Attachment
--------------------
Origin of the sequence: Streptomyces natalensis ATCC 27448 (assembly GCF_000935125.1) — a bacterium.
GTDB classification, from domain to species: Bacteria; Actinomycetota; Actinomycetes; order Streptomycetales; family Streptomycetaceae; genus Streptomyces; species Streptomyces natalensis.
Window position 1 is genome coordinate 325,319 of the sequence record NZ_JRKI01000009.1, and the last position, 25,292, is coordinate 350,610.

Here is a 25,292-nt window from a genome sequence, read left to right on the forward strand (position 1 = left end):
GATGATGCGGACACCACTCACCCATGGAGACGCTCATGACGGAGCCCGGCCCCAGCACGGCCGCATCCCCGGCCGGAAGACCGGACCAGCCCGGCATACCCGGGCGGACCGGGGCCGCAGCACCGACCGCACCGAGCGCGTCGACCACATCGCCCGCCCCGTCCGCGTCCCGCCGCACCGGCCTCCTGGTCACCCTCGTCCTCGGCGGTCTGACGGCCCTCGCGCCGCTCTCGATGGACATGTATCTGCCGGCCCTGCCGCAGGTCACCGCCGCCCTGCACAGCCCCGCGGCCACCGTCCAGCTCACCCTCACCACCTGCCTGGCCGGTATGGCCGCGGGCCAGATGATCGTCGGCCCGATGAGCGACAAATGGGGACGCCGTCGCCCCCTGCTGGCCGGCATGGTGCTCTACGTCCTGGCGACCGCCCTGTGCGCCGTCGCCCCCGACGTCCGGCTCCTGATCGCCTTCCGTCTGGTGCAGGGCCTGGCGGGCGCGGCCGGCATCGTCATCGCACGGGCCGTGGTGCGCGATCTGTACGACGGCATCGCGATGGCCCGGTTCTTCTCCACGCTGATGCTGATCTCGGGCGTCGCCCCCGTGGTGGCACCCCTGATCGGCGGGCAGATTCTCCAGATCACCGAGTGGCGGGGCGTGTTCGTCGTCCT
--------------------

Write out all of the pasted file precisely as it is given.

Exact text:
Origin of the sequence: Streptomyces natalensis ATCC 27448 (assembly GCF_000935125.1) — a bacterium.
GTDB classification, from domain to species: Bacteria; Actinomycetota; Actinomycetes; order Streptomycetales; family Streptomycetaceae; genus Streptomyces; species Streptomyces natalensis.
Window position 1 is genome coordinate 325,319 of the sequence record NZ_JRKI01000009.1, and the last position, 25,292, is coordinate 350,610.

Here is a 25,292-nt window from a genome sequence, read left to right on the forward strand (position 1 = left end):
GATGATGCGGACACCACTCACCCATGGAGACGCTCATGACGGAGCCCGGCCCCAGCACGGCCGCATCCCCGGCCGGAAGACCGGACCAGCCCGGCATACCCGGGCGGACCGGGGCCGCAGCACCGACCGCACCGAGCGCGTCGACCACATCGCCCGCCCCGTCCGCGTCCCGCCGCACCGGCCTCCTGGTCACCCTCGTCCTCGGCGGTCTGACGGCCCTCGCGCCGCTCTCGATGGACATGTATCTGCCGGCCCTGCCGCAGGTCACCGCCGCCCTGCACAGCCCCGCGGCCACCGTCCAGCTCACCCTCACCACCTGCCTGGCCGGTATGGCCGCGGGCCAGATGATCGTCGGCCCGATGAGCGACAAATGGGGACGCCGTCGCCCCCTGCTGGCCGGCATGGTGCTCTACGTCCTGGCGACCGCCCTGTGCGCCGTCGCCCCCGACGTCCGGCTCCTGATCGCCTTCCGTCTGGTGCAGGGCCTGGCGGGCGCGGCCGGCATCGTCATCGCACGGGCCGTGGTGCGCGATCTGTACGACGGCATCGCGATGGCCCGGTTCTTCTCCACGCTGATGCTGATCTCGGGCGTCGCCCCCGTGGTGGCACCCCTGATCGGCGGGCAGATTCTCCAGATCACCGAGTGGCGGGGCGTGTTCGTCGTCCT